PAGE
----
As the number of Caesareans increased, so did the rate of birth-related deaths among mothers. Brazil´s maternal mortality rate peaked at 220 per 100,000 births during the early 1990s, with some cities reporting rates as high as 350 per 100,000 births.
In the enthusiasm for limiting population growth, basic human rights are being trampled. In an article in The World and I magazine last December, Boston College philosophy professor Laura L. Garcia argued that family planning efforts have been reinforced in many cases by a feminist ideology that considers women´s fertility a threat to themselves and to their self-realization.
This radical ideology has come to dominate the academy and the media in most Western nations, producing a powerful coalition of well-intentioned but extremely determined social engineers, noted Garcia.
The article observes that the drive to make contraceptives and abortion accessible to every woman is often portrayed as a way of helping women and the human race generally into a more enlightened future. However, continued Garcia, "questions linger over whether this agenda is truly in the interests of women, especially women in cultures less fragmented than in the West."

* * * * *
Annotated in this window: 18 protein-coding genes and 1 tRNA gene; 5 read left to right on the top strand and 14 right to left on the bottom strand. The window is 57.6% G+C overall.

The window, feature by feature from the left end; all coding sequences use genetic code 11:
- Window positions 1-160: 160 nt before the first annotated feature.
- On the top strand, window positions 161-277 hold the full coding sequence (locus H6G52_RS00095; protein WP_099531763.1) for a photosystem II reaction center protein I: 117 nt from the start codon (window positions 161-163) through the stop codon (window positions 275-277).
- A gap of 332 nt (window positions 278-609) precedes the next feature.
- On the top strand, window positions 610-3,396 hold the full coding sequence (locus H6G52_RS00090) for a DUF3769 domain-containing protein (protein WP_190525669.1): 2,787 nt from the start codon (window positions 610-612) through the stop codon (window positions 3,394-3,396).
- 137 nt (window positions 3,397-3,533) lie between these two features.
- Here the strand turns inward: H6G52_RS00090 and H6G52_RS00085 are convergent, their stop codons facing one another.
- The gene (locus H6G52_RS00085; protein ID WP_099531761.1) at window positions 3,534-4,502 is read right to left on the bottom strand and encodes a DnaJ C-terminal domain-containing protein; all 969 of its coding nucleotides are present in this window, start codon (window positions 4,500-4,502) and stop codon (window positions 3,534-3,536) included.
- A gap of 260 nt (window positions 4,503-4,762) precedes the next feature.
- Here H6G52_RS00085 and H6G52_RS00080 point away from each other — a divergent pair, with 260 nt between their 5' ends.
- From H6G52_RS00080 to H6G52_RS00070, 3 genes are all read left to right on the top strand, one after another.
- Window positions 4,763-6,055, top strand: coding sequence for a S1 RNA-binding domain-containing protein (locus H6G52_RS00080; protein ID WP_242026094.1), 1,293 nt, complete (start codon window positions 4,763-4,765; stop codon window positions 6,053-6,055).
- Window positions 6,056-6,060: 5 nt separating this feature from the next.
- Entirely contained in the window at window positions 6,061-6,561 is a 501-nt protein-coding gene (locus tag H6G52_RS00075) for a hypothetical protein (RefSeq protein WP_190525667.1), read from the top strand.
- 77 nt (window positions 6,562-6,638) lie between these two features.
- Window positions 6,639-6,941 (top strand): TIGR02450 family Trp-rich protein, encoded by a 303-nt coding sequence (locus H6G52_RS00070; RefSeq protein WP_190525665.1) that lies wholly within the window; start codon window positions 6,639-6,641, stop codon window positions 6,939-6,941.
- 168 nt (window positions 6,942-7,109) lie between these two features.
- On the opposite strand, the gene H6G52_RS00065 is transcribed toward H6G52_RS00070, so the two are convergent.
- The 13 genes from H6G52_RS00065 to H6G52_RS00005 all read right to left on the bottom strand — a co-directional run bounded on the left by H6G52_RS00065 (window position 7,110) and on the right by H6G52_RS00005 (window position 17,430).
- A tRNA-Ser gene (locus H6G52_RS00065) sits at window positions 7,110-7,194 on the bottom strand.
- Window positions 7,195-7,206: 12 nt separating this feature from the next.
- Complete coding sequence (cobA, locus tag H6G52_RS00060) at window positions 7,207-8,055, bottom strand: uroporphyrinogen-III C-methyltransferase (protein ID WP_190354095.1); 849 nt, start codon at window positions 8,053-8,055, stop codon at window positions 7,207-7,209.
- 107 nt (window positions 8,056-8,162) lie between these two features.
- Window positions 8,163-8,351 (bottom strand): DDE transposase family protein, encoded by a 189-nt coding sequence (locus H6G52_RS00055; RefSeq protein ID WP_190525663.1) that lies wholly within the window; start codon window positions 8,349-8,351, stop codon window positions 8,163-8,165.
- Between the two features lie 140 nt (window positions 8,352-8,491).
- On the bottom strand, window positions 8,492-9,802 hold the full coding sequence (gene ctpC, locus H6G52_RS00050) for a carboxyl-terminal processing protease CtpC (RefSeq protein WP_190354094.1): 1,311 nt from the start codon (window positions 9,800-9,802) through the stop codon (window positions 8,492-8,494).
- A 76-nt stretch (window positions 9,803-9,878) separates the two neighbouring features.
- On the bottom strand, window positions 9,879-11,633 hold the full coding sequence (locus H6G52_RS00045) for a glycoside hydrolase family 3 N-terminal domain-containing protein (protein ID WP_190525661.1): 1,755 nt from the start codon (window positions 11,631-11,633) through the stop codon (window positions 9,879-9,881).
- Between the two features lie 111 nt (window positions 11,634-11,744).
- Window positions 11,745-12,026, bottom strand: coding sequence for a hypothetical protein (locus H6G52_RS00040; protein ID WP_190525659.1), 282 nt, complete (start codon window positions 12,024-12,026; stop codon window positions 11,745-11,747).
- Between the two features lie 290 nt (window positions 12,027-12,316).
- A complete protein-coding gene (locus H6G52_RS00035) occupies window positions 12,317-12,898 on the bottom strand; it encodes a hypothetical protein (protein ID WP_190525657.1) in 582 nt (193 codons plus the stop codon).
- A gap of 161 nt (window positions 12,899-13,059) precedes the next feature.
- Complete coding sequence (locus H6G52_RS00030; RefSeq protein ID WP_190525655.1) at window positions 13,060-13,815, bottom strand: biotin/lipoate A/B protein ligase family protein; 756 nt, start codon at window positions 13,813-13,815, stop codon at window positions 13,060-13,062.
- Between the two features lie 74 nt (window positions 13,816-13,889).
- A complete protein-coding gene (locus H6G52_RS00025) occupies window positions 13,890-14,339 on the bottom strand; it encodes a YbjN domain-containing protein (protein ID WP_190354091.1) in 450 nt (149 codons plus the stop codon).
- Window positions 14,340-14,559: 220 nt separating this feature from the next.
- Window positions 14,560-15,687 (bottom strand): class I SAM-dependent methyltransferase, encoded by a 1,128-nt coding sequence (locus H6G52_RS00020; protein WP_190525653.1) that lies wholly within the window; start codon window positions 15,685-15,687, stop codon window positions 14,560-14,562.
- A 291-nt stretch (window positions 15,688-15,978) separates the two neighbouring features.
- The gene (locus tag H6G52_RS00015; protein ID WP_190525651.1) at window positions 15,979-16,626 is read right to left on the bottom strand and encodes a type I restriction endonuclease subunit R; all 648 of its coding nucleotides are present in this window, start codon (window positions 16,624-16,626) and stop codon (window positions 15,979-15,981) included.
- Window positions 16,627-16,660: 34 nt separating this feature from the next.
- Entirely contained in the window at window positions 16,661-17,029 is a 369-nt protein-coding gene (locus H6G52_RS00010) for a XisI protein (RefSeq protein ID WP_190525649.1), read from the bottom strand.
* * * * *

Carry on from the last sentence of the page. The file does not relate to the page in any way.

The emphasis on birth control has also led to neglect of basic health needs in Third World nations. Garcia quoted Leanardo Casco of Honduras, who complains that "in our hospitals and in our health-care system, we have a lot of problems getting basic medicines -- things like penicillin and antibiotics. There is a terrible shortage of basic medicines, but you can find the cabinets full of condoms, pills and IUDs." In fact, since 1969, the U.S. Agency for International Development has spent more money on population control programs than on other health programs. In some years, it spent three times more on contraceptive "re-education" than on health care, Garcia commented.
Prior to the 1994 Cairo conference on population and development Pope John Paul II, in his address to the then head of the U.N. Population Fund, Nafis Sadik, explained that in relation to family planning, "no goal or policy will bring positive results for people if it does not respect the unique dignity and objective needs of those same people." If only these words were heeded there would be greater respect for human rights.